Hitler’s text effectively humanizes him, as his most recent German biographer rightly insists we should do. Hitler’s rage against the media’s “lies” feeding “stupidity and cowardice” is there for all to see from his working title onwards as a key site of struggle. But he also inveighs against “greedy finance capital” in passages that could come from The Leap Manifesto. However, everything plausible over the course of two dramatically uneven volumes is tainted by the underlying contradiction which ties finance capital’s fight against the national interest to “the special help of its most faithful comrade, the Marxist movement.” A populist, nativist, racist appeal to the people rests on a fundamental distortion of political and economic relations. But the attempt to unite the people against opposing ideologies by branding them accomplices can be accomplished only temporarily, and only with the aid of brutal, eventually self-defeating violence on an increasingly massive scale.
Hitler composed his loathsome, inadvertently instructive tract in prison. And anyone attempting to emulate his politics of blame and purification belongs there too. Post-Reich Germany has made itself great again precisely by admitting to and learning profoundly from its Nazi past. Meanwhile, as Marx reminds us in the first volume of Kapital: “However long a series of periodic reproductions and preceding accumulations the capital functioning today may have passed though, it always preserves its original virginity.” Capitalist presentism is validated by the miracle of its own recurrent purity, and expects us to be true believers too. The Immaculate Conception is replaced by a Serial Virginity born of serial violation.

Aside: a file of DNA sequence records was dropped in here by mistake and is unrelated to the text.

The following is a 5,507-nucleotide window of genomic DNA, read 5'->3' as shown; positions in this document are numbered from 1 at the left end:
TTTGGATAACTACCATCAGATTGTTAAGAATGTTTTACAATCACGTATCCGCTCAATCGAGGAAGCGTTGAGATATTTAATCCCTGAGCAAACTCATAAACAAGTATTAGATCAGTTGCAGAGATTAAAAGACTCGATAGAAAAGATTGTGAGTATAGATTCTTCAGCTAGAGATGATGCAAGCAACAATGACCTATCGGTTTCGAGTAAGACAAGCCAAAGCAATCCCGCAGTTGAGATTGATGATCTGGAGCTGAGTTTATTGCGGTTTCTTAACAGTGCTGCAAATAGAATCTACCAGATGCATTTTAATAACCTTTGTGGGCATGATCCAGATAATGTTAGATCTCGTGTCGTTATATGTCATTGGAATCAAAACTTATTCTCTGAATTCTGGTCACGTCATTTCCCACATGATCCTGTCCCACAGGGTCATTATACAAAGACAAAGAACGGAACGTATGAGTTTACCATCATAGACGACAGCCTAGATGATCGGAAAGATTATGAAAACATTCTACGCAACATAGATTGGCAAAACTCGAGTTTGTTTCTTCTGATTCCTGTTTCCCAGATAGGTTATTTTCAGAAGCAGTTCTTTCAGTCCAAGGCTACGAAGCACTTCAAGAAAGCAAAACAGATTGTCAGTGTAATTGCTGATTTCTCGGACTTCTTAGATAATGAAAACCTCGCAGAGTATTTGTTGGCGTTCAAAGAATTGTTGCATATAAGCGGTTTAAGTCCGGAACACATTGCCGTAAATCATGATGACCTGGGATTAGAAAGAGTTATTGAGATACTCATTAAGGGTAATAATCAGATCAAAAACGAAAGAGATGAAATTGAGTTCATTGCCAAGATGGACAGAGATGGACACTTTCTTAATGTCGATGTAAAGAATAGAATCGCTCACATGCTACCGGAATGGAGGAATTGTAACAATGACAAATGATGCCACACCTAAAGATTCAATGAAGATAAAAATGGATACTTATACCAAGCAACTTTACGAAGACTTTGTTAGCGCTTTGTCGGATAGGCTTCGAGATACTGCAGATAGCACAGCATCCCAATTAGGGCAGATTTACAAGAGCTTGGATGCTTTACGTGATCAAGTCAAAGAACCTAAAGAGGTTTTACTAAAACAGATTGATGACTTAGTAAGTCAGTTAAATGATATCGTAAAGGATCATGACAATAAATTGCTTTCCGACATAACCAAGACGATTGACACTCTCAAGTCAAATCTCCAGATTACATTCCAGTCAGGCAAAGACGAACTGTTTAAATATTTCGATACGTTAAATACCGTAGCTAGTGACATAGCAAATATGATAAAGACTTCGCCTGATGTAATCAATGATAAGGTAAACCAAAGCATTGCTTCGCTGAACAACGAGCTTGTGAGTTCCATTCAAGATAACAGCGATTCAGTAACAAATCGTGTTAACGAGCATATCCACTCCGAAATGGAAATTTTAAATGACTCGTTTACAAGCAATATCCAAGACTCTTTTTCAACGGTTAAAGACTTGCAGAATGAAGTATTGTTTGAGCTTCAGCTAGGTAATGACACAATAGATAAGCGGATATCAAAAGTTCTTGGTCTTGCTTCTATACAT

Reading Adorno with Hitler enhances understanding of authoritarian intersectionality while focusing suspicion and resistance still on those who appeal to authenticity as the guarantor of their right to power, or their right to be trusted after a figure like Hitler is toppled. Adorno’s writing is fiercely difficult but worth struggling with even for a short time, for both cautionary and empowering reasons. On the one hand, he and his fellow Frankfurt School intellectuals did not make much a dent in the Nazi project during the thirties and forties, and were forced mostly into exile and/or suicide. On the other hand, they represent the political potential of often arcane critical theory when the enemy so emphatically despises evidence and analysis.